Published by the Students of Johns Hopkins since 1896
October 20, 2021

A few tips on how to actively listen to your peers

By CECILIA VORFELD | February 21, 2019


As a member of A Place To Talk (APTT), a peer listening group on campus, I am very lucky to have learnt how to really listen to others in a way that can help someone tackle almost any problem. This doesn’t mean I can fix every situation that I hear about. On the contrary, APTT’s number one rule is that we do not give advice. 

Being able to do so takes years of practice, training and education. I have been in the group since my freshman spring, and now as a junior and training again for the second time, I feel like I have learnt many things along the way about how people can help others through focusing on what they are saying.

However, I must say that I am no way near perfect. In the past, I’ve certainly said the wrong thing before to a friend when I’ve wanted to find a solution to their situation and given them advice. Put simply, a lot of the time people don’t want to hear your thoughts or opinions. They came to you to talk about something they’re facing. That’s why I stay so dedicated to the group and love training so much; each time I feel that I improve a little more. 

These years of experience have made me reflect on how I and those around me listen to people. We just had our interviews last week, and it is so interesting to see the instincts certain people have when listening to others. Of course no one came to the interview trained in how to be a peer listener. That’s what we’re here for.

Something that has been a huge help to me when it comes to listening to others is silence, which isn’t necessarily an obvious thing. It may sound odd to you, but sometimes silence is the best thing to offer to someone who needs to talk about something. This is not to say that sitting there in silence in and of itself is listening. Not at all. You can actively listen in silence. 

When someone is listening to you, they are making eye contact with you, even when the person they are listening to looks away. I remember telling my trainees when I was a trainer that you had to imagine beams of love shooting from your eyes to the other person and trying to show through your eye contact not only that you are listening but also that you care.

Another thing that I love in a good listener is what we call “love on the face.” Someone might be listening to you, leaving space for silence and making eye contact, but if you look up at them and they have a stone cold face with no empathy or sign of care, you may feel disheartened or maybe even judged. 

Body language can help a lot with this. Leaning in and having an open body posture, while not invading the other person’s space shows how much you care but also that you respect what they need. I certainly love a good hug and a cuddle when I am feeling down and talking about something difficult, and I love giving hugs. However, I have learnt that not everyone likes physical touch, so the safest option is often to give them some space.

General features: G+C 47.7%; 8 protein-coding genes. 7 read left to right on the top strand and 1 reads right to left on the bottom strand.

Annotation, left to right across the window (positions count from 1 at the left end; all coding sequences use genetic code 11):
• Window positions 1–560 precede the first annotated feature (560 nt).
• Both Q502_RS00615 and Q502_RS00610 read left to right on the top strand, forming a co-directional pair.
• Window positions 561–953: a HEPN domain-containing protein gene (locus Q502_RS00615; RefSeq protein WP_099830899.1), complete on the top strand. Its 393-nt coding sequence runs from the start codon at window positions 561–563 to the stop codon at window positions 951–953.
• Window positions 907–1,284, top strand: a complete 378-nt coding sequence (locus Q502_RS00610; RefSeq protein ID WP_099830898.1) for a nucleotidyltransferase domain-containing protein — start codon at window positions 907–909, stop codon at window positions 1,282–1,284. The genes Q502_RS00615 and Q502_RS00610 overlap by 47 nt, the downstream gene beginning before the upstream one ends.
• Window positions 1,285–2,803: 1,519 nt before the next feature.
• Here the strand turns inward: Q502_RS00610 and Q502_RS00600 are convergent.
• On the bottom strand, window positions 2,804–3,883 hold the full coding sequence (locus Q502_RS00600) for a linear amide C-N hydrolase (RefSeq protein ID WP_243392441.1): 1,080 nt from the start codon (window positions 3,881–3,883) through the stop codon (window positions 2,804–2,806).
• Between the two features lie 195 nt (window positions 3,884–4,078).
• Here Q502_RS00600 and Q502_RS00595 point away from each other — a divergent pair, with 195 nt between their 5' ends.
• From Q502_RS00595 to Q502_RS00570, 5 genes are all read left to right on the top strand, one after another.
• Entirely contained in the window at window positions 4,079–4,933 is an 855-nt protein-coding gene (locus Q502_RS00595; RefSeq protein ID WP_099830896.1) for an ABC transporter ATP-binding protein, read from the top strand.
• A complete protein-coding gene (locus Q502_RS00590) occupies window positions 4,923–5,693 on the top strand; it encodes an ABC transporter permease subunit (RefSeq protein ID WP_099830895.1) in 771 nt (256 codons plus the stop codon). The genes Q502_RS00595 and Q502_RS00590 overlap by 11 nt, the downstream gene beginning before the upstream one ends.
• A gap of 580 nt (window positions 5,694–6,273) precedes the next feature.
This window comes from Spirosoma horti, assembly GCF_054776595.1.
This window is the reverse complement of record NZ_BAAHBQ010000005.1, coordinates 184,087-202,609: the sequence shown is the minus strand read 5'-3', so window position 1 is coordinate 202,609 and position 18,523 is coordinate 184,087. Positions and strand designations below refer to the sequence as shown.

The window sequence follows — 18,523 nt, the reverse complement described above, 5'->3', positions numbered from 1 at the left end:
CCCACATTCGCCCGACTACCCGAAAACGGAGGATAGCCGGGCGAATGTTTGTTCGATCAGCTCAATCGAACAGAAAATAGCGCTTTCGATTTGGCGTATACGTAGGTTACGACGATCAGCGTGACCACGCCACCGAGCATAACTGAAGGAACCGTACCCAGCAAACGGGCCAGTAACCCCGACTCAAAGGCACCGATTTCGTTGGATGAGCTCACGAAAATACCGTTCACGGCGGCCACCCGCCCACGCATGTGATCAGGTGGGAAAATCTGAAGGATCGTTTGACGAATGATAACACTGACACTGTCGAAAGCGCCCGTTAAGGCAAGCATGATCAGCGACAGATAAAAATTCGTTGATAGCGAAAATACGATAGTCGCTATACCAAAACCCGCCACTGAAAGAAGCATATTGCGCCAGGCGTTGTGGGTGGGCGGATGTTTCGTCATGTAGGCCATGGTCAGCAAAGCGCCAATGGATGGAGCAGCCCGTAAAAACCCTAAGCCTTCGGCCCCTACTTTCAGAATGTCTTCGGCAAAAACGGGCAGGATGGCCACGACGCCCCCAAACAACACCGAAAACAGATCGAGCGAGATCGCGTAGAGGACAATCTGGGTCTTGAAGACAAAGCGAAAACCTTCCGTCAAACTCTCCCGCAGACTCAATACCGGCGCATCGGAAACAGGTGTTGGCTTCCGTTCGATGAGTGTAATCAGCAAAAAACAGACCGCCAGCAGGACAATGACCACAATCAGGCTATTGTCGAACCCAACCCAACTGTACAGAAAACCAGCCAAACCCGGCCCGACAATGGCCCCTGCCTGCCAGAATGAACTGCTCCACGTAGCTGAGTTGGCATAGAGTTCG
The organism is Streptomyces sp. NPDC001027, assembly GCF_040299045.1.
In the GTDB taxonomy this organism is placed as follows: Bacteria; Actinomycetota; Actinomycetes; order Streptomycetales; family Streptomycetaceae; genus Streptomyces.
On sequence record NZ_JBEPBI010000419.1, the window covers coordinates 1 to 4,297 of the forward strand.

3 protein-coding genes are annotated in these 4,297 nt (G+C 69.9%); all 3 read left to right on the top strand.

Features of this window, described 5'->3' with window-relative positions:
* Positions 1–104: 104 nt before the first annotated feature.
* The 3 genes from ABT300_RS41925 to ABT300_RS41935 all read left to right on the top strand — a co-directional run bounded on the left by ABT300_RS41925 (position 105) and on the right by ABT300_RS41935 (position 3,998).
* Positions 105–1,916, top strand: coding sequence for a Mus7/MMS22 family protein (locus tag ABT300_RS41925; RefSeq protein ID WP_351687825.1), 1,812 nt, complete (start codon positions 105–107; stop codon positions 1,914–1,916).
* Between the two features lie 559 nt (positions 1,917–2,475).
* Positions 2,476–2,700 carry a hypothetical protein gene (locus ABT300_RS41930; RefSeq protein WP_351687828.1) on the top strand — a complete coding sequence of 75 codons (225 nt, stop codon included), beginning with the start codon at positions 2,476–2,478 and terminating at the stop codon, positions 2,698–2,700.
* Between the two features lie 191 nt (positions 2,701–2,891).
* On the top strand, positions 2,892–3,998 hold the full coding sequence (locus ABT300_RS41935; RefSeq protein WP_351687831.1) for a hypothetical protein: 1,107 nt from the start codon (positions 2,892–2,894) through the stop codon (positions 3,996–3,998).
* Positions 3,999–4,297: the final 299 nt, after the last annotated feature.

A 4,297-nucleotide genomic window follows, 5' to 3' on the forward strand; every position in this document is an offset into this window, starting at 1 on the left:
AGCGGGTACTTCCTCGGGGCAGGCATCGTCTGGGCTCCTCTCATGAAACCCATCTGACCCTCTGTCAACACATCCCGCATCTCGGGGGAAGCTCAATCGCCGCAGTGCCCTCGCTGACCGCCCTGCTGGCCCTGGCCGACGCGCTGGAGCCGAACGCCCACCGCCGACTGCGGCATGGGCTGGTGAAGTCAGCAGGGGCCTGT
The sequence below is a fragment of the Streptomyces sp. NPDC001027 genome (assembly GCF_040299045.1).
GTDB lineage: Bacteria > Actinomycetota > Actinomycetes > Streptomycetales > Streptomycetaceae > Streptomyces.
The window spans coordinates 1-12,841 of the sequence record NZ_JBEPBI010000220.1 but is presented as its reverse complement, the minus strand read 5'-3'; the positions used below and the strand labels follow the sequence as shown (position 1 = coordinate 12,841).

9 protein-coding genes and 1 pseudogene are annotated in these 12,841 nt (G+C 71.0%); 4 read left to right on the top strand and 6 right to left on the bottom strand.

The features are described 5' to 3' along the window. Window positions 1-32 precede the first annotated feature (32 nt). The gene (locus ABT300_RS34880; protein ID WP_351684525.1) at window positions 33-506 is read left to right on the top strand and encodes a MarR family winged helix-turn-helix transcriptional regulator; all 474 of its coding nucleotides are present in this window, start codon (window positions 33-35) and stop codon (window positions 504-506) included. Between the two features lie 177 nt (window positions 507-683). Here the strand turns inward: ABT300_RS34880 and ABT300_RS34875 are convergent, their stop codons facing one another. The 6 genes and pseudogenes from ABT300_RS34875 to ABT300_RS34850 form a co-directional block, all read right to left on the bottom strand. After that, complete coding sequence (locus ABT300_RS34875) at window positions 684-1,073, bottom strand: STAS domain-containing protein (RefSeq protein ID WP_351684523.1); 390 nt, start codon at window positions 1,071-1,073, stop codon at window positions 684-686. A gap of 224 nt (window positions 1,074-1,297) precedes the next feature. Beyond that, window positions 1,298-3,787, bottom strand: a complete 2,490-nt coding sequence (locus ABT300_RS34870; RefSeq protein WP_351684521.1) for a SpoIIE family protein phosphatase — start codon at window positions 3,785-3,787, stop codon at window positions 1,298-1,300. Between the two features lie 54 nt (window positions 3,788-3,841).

Let’s say that someone has just finished speaking. You’re sitting there with your welcoming and warm body posture, your loving face and your attentive eye contact in silence. This may feel awkward or uncomfortable, so you might feel the need to jump right in. You might be thinking “I’ve got to keep the conversation going!” You really don’t need to though. 

Sometimes people need some time to think, to process what they’ve said and to determine what they want to say next. Often you can tell if someone is doing this because they are looking at the ground and something seems to still be on their mind. When they look back up at you, this is usually a sign that they are ready for you to talk again, but I would never rush it. Take your time.

In my personal experience, silence has really helped me open up about things I probably never would have talked about if I hadn’t been given the opportunity to. When I want to talk to someone, it’s because I have something to say, but if it is something more difficult or embarrassing or personal, it can take a while for me to get it out. 

I am also a big talker. I just don’t shut up sometimes, so I really appreciate the individuals in my life who aren’t always trying to interrupt me or look at their phone while I vent about something frustrating that has happened to me. Those people are golden and have helped me through some tough times.

I have also found myself listening to someone and sometimes feeling scared that I might say the wrong thing once they stop talking. That silence that you give yourself and the speaker also gives you time to really consider what you want to say in response. No one has ever criticized me for taking my time to think of the best reply to what they have just said.

So the next time you’re listening to someone who needs to talk, just count to three in your head when they’ve stopped talking, keep those golden beams of love shooting from your eyes and do everything you can to let them know that you really are listening.

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